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Scotmid donation helps local RNLI lifesavers at Oban learn vital skills

Lifeboats News Release

Recently recruited RNLI volunteer crew members at 15 lifeboat stations across Scotland will have a full year of training funded by Scotmid.

Oban RNLI/Stephen Lawson

Lawire McMillan has volunteered for the RNLI for the last 9.5 years.

Dedicated volunteers make up 95% of people in the Royal National Lifeboat Institution (RNLI), with nine out of ten RNLI crew members having no previous maritime experience. RNLI crew members rely on their training to be able to continue to save lives at sea and return home to their loved ones safe and sounds after every rescue.

Training hones boat handling skills, encourages teamwork and enables lifeboat crews to make the right decisions at key moments in any rescue. Intensive initial and ongoing training takes place at our lifeboat stations throughout Scotland and is complemented by specialist courses delivered at the RNLI College in Poole, Dorset.

It costs an average £1,400 to fully train one crew member each year. This year, Scotmid, a co-operative society at the heart of Scotland, committed to supporting local communities through investment, has pledged to make a donation of £21,000 to the RNLI. This will fund a full year of training for one volunteer crew member at each of the 15 lifeboat stations in Scotland that are within five miles of a Scotmid and/or Semichem store.

The support will ensure that volunteer crew have the best possible chance of saving everyone, every time.

Paul McKeown, Fundraising Lead for RNLI in Scotland, says: We rely on donations to power our lifesaving work and our volunteers are the lifeblood of the RNLI. It’s important to make sure they are equipped with the right skills and the training so we can continue to provide the service that we have done for nearly 200 years.

‘The support from Scotmid will see training happen for lifeboat crew members at 15 different lifeboat stations across Scotland. On behalf of the RNLI, I’d like to say a big thank you to all the members and customers of Scotmid for supporting the RNLI and helping us to continue to save lives at sea.’

Lawrie McMillan has volunteered for the RNLI for 9 ½ years, after joining the crew at Oban in 2019 before previously volunteering at Stranraer RNLI in 2013. She knows firsthand how vital training is for volunteer crewmembers.

She says: ‘Training is what gives the RNLI its reputation – it provides those with a maritime background and those without the same equal opportunities when getting onboard a lifeboat to help save lives at sea.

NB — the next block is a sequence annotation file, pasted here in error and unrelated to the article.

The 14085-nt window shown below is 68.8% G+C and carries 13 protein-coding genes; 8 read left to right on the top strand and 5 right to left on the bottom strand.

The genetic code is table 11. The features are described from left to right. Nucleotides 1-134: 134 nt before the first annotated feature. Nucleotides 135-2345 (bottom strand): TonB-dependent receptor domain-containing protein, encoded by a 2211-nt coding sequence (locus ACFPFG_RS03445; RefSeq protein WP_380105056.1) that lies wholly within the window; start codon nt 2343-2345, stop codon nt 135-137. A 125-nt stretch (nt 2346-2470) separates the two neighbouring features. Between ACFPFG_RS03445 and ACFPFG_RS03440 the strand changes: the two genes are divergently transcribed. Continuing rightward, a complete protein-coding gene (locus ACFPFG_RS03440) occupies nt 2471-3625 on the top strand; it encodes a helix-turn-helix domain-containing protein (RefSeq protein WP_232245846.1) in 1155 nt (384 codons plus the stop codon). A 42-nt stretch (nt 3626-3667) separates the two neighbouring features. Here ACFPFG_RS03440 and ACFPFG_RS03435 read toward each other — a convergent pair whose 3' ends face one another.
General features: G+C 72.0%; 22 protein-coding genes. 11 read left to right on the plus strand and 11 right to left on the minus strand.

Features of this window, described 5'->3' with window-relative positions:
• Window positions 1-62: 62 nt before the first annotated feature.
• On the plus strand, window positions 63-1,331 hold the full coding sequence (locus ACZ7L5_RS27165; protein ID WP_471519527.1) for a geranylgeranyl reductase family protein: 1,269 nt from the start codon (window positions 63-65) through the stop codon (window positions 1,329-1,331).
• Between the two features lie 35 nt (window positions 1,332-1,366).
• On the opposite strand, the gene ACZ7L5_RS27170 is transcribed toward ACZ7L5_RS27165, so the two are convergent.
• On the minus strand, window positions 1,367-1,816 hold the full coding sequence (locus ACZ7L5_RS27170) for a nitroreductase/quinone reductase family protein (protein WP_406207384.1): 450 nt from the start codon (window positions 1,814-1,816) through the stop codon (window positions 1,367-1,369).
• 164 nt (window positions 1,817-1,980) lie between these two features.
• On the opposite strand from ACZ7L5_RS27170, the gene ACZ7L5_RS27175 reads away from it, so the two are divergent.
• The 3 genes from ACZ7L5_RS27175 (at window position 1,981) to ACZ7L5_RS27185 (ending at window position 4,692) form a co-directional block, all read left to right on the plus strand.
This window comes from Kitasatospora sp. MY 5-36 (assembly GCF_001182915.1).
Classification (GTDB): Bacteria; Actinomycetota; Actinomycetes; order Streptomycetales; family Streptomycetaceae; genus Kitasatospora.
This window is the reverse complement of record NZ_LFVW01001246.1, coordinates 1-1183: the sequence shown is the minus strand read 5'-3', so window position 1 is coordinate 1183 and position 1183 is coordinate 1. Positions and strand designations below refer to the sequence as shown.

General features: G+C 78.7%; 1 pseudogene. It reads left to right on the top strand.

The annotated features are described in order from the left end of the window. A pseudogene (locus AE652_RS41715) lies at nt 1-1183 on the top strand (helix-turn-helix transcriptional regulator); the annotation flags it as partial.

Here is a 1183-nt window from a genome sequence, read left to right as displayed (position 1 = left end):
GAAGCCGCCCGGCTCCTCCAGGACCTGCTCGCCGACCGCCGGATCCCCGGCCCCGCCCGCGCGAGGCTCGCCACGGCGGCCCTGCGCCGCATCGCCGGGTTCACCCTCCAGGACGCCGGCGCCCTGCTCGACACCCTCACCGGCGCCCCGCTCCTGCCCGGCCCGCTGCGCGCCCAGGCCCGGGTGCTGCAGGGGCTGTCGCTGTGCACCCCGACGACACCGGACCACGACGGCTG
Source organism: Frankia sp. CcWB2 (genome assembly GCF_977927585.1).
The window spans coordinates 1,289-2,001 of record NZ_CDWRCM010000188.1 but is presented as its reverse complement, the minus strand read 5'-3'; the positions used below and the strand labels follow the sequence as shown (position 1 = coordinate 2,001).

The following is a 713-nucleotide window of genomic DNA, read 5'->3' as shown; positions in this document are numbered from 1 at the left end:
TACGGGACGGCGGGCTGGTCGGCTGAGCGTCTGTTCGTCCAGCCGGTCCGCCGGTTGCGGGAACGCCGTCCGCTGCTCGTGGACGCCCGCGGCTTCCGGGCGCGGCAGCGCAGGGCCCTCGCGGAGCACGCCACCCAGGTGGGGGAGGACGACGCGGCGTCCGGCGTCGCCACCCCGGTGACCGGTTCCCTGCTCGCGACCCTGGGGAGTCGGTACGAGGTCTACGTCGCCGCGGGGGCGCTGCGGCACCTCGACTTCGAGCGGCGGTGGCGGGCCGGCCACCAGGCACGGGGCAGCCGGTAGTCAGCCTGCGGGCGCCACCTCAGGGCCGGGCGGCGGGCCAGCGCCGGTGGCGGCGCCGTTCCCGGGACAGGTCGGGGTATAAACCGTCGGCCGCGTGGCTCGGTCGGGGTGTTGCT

‘As an experienced volunteer crew member, I know first-hand the important role training has in the safety and wellbeing of our crew. I have completed my Casualty Care Training course; my crew training programme and I have almost finished my navigator training programme too.

‘As a crew member at Oban, I have used my casualty care training quite often, including one example on a shout where we arrived on a casualty vessel to a diver who had inverted and inhaled water, floating in and out of consciousness. My training alongside another crew member allowed the casualty to be quickly assessed and decide the best form of evacuation and treatment, leading very shortly after to a helicopter evacuation.

‘A helicopter evacuation requires concentration and communication between the crew, coxswain and the helicopter as it’s something that can go wrong if not executed properly. We quickly had the winchman down, a quick handover and the casualty was then airlifted off to hospital.

‘With new crew members joining us, this donation from Scotmid will help fund their training both here at the station and down in Poole at the RNLI College, and help us to continue to save lives at sea.’

Without continuous crew training and assessment, the RNLI lifeboat crews across the country would not be able to respond as quickly and efficiently to emergencies out at sea.

Notes to editors

· Scotmid is providing funding to train 15 crew members at 15 RNLI lifeboat stations across Scotland, totalling £21,000. The 15 RNLI lifeboat stations are all within 5 miles of a Scotmid store and include: Aberdeen, Arbroath, Buckie, Fraserburgh, Helensburgh Kessock, Largs, Loch Ness, Macduff, Oban, Peterhead, Queensferry, Stranraer and Thurso.

RNLI media contacts

Natasha Bennett, RNLI Regional Media Officer for Scotland, 07826 900639, [email protected]

Martin Macnamara, RNLI Regional Media Manager for Scotland, 07920 365929, [email protected]

RNLI Press Office, 01202 336789

Key facts about the RNLI

The RNLI charity saves lives at sea. Its volunteers provide a 24-hour search and rescue service around the United Kingdom and Republic of Ireland coasts. The RNLI operates 238 lifeboat stations in the UK and Ireland and more than 240 lifeguard units on beaches around the UK and Channel Islands. The RNLI is independent of Coastguard and government and depends on voluntary donations and legacies to maintain its rescue service. Since the RNLI was founded in 1824, its lifeboat crews and lifeguards have saved over 142,700 lives.

Learn more about the RNLI

For more information please visit the RNLI website or Facebook, Twitter and YouTube. News releases, videos and photos are available on the News Centre.

Contacting the RNLI - public enquiries

Members of the public may contact the RNLI on 0300 300 9990 (UK) or 1800 991802 (Ireland) or by email.